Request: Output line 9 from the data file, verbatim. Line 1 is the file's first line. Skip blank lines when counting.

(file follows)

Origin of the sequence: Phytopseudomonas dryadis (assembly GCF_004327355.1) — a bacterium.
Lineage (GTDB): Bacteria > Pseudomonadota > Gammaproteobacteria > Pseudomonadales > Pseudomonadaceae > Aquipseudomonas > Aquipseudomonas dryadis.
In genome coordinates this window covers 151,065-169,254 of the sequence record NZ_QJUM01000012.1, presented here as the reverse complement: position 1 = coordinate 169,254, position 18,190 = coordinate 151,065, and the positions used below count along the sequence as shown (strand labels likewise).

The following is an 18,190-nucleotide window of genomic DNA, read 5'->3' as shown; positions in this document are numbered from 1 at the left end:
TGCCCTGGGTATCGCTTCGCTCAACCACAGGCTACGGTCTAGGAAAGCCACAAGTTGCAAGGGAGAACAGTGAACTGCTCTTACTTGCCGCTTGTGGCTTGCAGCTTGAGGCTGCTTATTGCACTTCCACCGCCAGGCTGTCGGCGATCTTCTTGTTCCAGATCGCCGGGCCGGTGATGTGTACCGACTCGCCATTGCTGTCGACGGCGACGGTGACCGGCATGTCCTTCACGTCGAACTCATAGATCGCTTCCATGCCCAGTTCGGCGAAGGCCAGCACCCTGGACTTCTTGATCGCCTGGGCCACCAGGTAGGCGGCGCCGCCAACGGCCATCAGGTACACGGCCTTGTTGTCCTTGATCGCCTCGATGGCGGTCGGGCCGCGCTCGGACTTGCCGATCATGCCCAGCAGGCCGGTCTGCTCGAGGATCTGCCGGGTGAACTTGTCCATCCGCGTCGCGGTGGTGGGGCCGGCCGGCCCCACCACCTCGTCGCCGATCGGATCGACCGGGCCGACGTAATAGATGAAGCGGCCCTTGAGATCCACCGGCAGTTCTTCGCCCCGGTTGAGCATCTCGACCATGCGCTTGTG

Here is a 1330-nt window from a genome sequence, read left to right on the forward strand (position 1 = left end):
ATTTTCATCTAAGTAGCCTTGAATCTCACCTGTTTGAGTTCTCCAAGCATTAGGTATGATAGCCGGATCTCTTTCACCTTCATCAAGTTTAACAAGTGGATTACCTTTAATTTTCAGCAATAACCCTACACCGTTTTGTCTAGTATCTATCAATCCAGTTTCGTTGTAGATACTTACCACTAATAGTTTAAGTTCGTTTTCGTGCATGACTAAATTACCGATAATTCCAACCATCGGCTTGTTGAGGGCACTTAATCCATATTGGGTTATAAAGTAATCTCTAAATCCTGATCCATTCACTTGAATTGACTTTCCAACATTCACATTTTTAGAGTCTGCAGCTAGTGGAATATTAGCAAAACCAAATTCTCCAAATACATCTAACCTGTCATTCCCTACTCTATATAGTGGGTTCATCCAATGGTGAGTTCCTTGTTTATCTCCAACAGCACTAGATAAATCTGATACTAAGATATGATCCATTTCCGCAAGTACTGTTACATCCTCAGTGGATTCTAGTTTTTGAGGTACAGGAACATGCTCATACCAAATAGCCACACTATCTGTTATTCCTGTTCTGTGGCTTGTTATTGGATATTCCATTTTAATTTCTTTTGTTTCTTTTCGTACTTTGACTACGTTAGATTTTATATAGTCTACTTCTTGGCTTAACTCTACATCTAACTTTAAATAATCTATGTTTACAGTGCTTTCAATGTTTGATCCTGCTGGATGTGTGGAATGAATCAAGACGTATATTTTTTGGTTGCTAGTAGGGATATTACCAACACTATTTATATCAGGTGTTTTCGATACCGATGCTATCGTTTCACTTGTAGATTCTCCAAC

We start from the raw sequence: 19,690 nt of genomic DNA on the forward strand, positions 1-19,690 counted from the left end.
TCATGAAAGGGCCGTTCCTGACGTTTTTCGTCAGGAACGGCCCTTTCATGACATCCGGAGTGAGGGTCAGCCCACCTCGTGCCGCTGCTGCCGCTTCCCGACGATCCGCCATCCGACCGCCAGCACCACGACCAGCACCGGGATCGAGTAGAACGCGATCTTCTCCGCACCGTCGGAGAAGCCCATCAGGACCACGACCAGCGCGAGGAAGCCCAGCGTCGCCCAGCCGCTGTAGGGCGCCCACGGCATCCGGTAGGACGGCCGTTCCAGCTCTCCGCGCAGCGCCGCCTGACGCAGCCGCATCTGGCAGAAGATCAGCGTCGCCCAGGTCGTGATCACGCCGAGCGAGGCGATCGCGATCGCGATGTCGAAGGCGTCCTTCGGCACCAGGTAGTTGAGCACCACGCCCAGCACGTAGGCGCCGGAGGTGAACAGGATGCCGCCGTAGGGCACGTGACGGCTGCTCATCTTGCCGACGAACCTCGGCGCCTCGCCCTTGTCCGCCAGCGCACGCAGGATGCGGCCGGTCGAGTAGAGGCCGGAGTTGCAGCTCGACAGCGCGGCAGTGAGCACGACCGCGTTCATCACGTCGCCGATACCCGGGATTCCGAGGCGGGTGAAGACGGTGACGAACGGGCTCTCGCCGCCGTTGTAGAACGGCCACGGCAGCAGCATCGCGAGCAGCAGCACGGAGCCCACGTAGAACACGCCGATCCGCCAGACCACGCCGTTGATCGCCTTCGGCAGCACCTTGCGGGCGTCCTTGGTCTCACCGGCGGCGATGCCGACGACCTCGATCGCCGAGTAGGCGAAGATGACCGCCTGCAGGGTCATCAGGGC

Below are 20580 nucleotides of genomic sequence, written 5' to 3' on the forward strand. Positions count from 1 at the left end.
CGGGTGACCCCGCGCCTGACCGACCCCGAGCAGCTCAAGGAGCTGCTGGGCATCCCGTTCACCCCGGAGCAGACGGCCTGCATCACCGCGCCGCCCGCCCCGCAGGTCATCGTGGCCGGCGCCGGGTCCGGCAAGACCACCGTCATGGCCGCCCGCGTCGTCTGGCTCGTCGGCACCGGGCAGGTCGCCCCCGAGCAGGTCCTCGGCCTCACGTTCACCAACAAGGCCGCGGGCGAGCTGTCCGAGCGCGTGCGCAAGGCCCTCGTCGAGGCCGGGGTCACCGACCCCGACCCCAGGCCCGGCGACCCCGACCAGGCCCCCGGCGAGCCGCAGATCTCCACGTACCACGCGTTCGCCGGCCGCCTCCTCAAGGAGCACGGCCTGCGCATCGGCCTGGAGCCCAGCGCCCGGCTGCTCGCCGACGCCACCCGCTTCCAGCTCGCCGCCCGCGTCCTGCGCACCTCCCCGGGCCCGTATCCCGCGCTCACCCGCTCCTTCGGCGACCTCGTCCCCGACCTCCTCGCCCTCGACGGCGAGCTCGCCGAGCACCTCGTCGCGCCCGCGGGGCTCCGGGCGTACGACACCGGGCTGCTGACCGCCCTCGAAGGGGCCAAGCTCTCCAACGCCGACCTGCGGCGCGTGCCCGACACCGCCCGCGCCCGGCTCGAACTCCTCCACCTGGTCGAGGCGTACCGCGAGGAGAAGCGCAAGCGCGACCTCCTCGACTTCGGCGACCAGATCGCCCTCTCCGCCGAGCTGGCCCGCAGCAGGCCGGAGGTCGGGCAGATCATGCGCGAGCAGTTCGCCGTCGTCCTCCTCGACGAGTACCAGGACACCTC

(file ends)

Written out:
TCATGAAAGGGCCGTTCCTGACGTTTTTCGTCAGGAACGGCCCTTTCATGACATCCGGAGTGAGGGTCAGCCCACCTCGTGCCGCTGCTGCCGCTTCCCGACGATCCGCCATCCGACCGCCAGCACCACGACCAGCACCGGGATCGAGTAGAACGCGATCTTCTCCGCACCGTCGGAGAAGCCCATCAGGACCACGACCAGCGCGAGGAAGCCCAGCGTCGCCCAGCCGCTGTAGGGCGCCCACGGCATCCGGTAGGACGGCCGTTCCAGCTCTCCGCGCAGCGCCGCCTGACGCAGCCGCATCTGGCAGAAGATCAGCGTCGCCCAGGTCGTGATCACGCCGAGCGAGGCGATCGCGATCGCGATGTCGAAGGCGTCCTTCGGCACCAGGTAGTTGAGCACCACGCCCAGCACGTAGGCGCCGGAGGTGAACAGGATGCCGCCGTAGGGCACGTGACGGCTGCTCATCTTGCCGACGAACCTCGGCGCCTCGCCCTTGTCCGCCAGCGCACGCAGGATGCGGCCGGTCGAGTAGAGGCCGGAGTTGCAGCTCGACAGCGCGGCAGTGAGCACGACCGCGTTCATCACGTCGCCGATACCCGGGATTCCGAGGCGGGTGAAGACGGTGACGAACGGGCTCTCGCCGCCGTTGTAGAACGGCCACGGCAGCAGCATCGCGAGCAGCAGCACGGAGCCCACGTAGAACACGCCGATCCGCCAGACCACGCCGTTGATCGCCTTCGGCAGCACCTTGCGGGCGTCCTTGGTCTCACCGGCGGCGATGCCGACGACCTCGATCGCCGAGTAGGCGAAGATGACCGCCTGCAGGGTCATCAGGGC